What plagues strategic decision-making

Our roots of the problem are also political

Muhammad Ali Ehsan April 19, 2020
The writer is a member faculty of contemporary studies at NDU Islamabad and can be reached at muhammadaliehsan1@hotmail.com

The beauty of any sport or game is when it is played under the fair rules. Frustration only builds in when the game is not played under the fair rules and thus there is a call for change in the rules of the game. In Pakistan one is never too sure to determine whether politics has ignored economics or economics has ignored politics? And on occasions when both seem to tie a knot we are made to realise that the duo didn’t team up with their third partner and ignored legality.

The past week has seen the Supreme Court of Pakistan challenge the performance of the PTI government and admonishing it for keeping a large-size cabinet yet not producing results that the court thinks should be satisfying. The Supreme Court also challenged the appointment of Dr Zafar Mirza who currently serves as PM’s Special Assistant on Health. The Sindh government also got a taste of Supreme Court’s displeasure on its not so clear and transparent way of extending help and support through the distribution of funds and rations to the neediest people in the province.

Decision-making is a process and not an end. Constant change and adaption (complete or partial lockdown) has to be the companion of any strategic decision-making if it has to succeed. When a political decision is shared and goes out in the public the gravitational pulls of external environment (people denied their means of earning) and strains of opposition’s politics (Punjab doing better than Sindh or vice versa) start affecting the decisions that attempt to smoothly chart its strategic course. What we need to realise is that the goal and the objective will always be clear (preventing spread of disease) and sellable but it is the distribution of the means available and the uncertain paths that the achieving strategy takes that make the original decision-making very vulnerable. Therefore, in a fluid situation like the one confronted due to coronavirus, the decision-makers and the policymakers must remain open to adaptation and change and reviewing the strategy employed to support the decision should not be taken as a ‘U-turn’ or a shame.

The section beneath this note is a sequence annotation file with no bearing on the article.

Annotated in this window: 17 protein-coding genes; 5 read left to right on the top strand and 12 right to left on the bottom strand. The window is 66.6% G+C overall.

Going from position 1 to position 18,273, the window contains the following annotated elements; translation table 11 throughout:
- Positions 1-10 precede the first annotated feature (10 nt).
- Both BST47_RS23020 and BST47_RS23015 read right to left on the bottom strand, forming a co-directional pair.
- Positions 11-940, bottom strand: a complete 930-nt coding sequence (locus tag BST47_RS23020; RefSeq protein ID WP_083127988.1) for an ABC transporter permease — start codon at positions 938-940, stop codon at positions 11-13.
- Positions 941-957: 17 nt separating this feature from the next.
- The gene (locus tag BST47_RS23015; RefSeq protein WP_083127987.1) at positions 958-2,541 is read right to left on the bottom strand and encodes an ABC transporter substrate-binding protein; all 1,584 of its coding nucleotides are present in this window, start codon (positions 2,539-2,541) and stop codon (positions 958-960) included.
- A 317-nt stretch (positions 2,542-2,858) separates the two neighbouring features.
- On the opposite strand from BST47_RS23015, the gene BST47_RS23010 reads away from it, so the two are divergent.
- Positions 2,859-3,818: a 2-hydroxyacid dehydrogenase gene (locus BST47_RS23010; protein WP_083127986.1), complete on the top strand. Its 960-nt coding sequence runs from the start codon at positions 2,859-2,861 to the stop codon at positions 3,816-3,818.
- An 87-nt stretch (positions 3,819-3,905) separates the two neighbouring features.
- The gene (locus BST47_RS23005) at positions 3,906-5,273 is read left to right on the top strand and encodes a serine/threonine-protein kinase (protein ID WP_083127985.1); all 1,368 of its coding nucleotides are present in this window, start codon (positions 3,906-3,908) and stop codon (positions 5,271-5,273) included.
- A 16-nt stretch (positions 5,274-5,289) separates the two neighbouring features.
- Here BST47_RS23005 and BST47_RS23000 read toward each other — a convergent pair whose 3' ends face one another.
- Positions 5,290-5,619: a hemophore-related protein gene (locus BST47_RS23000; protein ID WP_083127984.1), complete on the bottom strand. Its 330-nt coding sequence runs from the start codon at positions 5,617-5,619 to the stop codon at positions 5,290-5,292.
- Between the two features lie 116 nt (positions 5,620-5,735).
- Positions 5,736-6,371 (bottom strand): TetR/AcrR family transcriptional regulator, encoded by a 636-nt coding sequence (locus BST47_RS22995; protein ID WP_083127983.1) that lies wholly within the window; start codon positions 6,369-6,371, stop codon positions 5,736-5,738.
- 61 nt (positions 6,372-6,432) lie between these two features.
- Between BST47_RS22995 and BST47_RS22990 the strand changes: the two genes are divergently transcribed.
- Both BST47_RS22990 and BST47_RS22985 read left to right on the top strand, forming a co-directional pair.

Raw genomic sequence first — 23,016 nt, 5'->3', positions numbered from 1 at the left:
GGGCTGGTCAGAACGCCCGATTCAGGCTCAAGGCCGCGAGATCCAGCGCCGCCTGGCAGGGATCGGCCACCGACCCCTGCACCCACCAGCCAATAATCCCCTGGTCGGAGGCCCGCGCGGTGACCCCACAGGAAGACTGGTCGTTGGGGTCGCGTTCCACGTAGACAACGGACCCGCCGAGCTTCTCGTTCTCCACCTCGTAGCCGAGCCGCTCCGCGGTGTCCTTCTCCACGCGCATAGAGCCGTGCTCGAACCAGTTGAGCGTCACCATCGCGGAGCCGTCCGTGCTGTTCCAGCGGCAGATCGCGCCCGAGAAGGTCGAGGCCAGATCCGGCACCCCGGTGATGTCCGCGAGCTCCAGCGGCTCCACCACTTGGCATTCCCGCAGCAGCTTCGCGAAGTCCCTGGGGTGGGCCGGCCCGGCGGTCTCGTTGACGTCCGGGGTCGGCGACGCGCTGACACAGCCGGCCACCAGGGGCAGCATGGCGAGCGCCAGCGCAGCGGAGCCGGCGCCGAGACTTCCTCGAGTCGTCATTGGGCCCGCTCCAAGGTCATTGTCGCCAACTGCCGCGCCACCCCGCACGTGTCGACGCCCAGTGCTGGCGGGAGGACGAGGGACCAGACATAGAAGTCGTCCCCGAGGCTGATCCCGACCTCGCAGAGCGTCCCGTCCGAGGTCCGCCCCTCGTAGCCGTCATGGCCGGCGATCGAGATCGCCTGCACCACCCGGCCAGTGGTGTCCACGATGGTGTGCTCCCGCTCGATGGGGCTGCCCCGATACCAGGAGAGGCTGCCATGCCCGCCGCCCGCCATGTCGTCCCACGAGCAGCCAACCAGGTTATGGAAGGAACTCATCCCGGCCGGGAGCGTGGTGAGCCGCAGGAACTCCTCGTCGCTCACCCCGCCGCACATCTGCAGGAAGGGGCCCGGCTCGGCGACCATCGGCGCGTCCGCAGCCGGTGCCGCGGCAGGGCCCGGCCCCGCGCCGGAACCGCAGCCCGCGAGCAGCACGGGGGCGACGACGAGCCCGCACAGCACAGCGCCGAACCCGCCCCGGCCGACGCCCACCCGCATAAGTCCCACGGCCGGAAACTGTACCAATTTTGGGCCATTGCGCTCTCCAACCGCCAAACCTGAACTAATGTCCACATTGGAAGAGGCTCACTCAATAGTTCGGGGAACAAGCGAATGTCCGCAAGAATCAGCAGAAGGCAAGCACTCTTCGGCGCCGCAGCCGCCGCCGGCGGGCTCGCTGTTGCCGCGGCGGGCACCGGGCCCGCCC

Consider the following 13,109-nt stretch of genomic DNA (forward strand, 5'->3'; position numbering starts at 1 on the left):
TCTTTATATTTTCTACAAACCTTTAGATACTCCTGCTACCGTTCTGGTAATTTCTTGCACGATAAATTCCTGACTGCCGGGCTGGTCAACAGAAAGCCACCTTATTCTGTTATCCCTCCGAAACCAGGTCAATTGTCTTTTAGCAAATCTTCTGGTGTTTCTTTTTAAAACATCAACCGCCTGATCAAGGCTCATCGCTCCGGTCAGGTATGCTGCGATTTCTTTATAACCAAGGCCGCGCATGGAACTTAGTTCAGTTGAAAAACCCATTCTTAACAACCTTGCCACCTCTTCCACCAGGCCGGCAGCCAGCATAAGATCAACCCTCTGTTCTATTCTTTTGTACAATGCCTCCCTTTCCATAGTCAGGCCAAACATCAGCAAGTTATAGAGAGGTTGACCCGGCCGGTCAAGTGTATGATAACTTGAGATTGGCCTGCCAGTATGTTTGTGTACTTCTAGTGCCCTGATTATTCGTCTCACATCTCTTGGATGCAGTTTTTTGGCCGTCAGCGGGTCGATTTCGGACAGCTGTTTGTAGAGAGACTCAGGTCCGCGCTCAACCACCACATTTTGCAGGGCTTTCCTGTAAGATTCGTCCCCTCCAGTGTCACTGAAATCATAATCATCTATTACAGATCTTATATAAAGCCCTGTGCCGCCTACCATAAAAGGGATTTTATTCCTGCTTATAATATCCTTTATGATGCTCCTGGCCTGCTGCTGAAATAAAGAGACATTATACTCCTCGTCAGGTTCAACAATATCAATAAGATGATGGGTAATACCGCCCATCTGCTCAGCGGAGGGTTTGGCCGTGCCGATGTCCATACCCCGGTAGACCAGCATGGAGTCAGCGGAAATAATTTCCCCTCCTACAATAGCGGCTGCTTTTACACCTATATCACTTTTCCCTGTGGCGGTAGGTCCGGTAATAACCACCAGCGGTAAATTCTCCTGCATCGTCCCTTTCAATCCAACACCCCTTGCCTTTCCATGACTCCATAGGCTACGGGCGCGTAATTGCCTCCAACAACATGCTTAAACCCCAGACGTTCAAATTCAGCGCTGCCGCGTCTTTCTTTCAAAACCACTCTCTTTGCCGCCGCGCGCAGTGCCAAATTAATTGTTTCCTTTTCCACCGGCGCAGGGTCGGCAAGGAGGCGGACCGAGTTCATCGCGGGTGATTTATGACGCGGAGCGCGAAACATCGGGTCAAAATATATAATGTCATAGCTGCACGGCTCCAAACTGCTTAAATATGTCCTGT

To solve a problem like the coronavirus pandemic it needs to be tackled essentially at three levels — policy, technical and political. What is to be done is to be determined by the policymakers, how it is to be done requires input from specialists, both in advisory and implementation roles, because these are the people who know how to tackle the problem. The most difficult tackling is at the political level where the mass which is socially, politically and religiously divided needs to cooperate. The ‘tacklers of the problem’ at all three levels must adapt and change basing on the vibes that come back as a great feedback loop that they must attach with their means of achievement of goals. If the feedback says that the distribution of funds and rations is not transparent than a more fair and transparent method must be adopted.